The Wrangler Horse and Rodeo News

12-05-21 TW Digital

The WRANGLER Horse and Rodeo News is an equine and rodeo publication with circulation in Colorado, Wyoming, Montana, Nebraska, North Dakota, and South Dakota, Utah and Idaho.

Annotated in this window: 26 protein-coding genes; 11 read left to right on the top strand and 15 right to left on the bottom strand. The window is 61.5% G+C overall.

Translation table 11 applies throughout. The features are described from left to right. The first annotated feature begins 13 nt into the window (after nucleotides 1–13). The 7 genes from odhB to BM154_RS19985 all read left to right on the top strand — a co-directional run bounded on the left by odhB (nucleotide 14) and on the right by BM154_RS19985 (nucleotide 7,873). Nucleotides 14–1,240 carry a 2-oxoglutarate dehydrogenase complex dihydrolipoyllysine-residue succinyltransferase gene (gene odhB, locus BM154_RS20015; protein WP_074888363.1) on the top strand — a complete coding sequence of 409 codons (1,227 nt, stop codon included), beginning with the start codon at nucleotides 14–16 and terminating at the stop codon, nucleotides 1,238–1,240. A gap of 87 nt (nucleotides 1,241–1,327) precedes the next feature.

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24 The WRANGLER, Horse and Rodeo News • December 5-19, 2021 Larry Collins from Wheatland, Wyoming passed on Wednesday, November 10, 2021 a er a long ba le with conges ve heart failure. Larry was born on Thursday, June 8, 1939 in Denver, Colorado to Ed and Arva (Metz) Collins. Larry's father was one of the thousands of young men that landed on the Normandy beaches on June 6, 1944. Larry's mother and stepfather moved from Colorado to Wyoming in 1946 where they bought a ranch near Wheatland, Wyoming. The first four years they were there, they did everything with the horses, they hayed and pulled ditches. In that me, Larry came to love horses. He broke his first horse to ride when he was nine years old. Larry's mother passed away in May of 1953 when he was 13 years old. A month later, when Larry turned 14, because he and his step father didn't get along, he le the ranch and got a job on a ranch in Big Horn, Wyoming. He worked there for two years. In that me, he took boxing lessons four nights a week. When he got home in 1955, he started climbing poles at the age of 16. In 1962, he Larry Collins 1939 – 2021 he built two 425-foot towers with helicopters, one on each side of the Mississippi River close to New Orleans and strung over 3,800 feet of wire across the Mississippi River. He was the General Foreman on a power line from Page, Arizona to Tucson. In 2001, he started his own construc on company building power lines but in 2008 he had enough and sold out. He bought a place in Alaska and sold it in December 2011 and came back to Wheatland, his home town. Larry first took flying lessons in the fall of 1963 and got his private license in 1964. He took twelve hours of aeroba c lessons and he studied for this instrument ra ng, passing his wri en test but he never took the flight test. He hunted coyotes for some sheep men one winter near Rawlins, Wyoming with a supper cub. He mounted two automa c 12-guage shot guns on the wing struts with an electrical device to pull the triggers, and a P51 sight out of a Work War II fighter plane mounted on the dash. He flew in the bush in Alaska with his supper club, ending with over 3,300 hours of flying me. Larry was a life- me member of the American Quarter Horse Associa on and a life- me member of the Na onal Rifle Associa on. Larry was preceded in death by his mother, father, and three sisters. The Gorman Funeral Homes – Pla e Chapel of Wheatland are in charge of the arrangements. Condolences may be sent to the family at www.gorman .com passed his Journeyman's test in the I.B.E.W. (Interna onal Brotherhood of Electrical Workers) Union. Larry loved three things in life, being a cowboy, whether it was rodeoing, trading ca le, or training horses; being a lineman, building power lines, flying, and especially loved stringing tension wire on the powerlines; and watching football. His favorite players were Joe Namath and Ken Stabber. Larry said he thought they had all had the same mentality. They all dance to a different beat and sang a different song. Larry loved rodeoing. He joined the rodeo cowboys' associa on in January of 1960. His R.C.A number is 7434. During that me, he rode bareback, saddle bronc, bulls, and did steer wrestling. He was a true all- around cowboy. He rode some great bareback horses but he said two stuck out in his mind. He rode the great bucking horse, Come Apart, four out of five mes. He also drew the four- me bareback horse of the year, Necklace, two mes and won first place both mes. He said she was the rankest horse he had ever ridden. He won the bareback riding at many of the top rodeos including Denver, San Antonio, Phoenix, Baton Rouge, and many smaller rodeos. On the saddle broncos, in 1962, he rode Jesse James, bucking horse of the year in 1960 and Jake, the bucking horse of the year in 1961, and the bucking horse of the year in 1962, Big John. In the bulls, he rode Chris an's brother, Tommy; Harry Knight, N.F.R bull 241; N.F.R. bull 306; and Alsbough's bull, Charles. He won the steer wrestling at El Paso, Texas, Billings, Montana and places at some of the bigger rodeos like Denver, Fort Worth, and San Antonio. He won many all-around tles at prominent rodeos including Omaha twice, Puyallup, Washington three mes in a row, San Angelo, Texas in 1965, Grand Junc on, Colorado in 1974, Casper, Wyoming three mes, re ring the Ben Roberts Memorial Trophy. In 1978, he had the most money won for the all-around in the Rocky Mountain region but he didn't go to the regional finals so they gave his saddle to a med event man. He was Wyoming's all-around cowboy in 1973 and 1974. He never went to the Na onal Finals Rodeo. He said when he was going it didn't pay enough to go that hard. He said as a general foreman for a construc on company, building power lines, he could make more during the week and fly to the weekend rodeos. He built many big power lines across this country of ours. In New Mexico, he was General Foreman on two 345,000-volt lines from Farmington to Albuquerque. He was General Foreman on two 500,000- volt lines with three conductors on each phase near Chicago, Illinois. He was the superintendent when LARRY COLLINS

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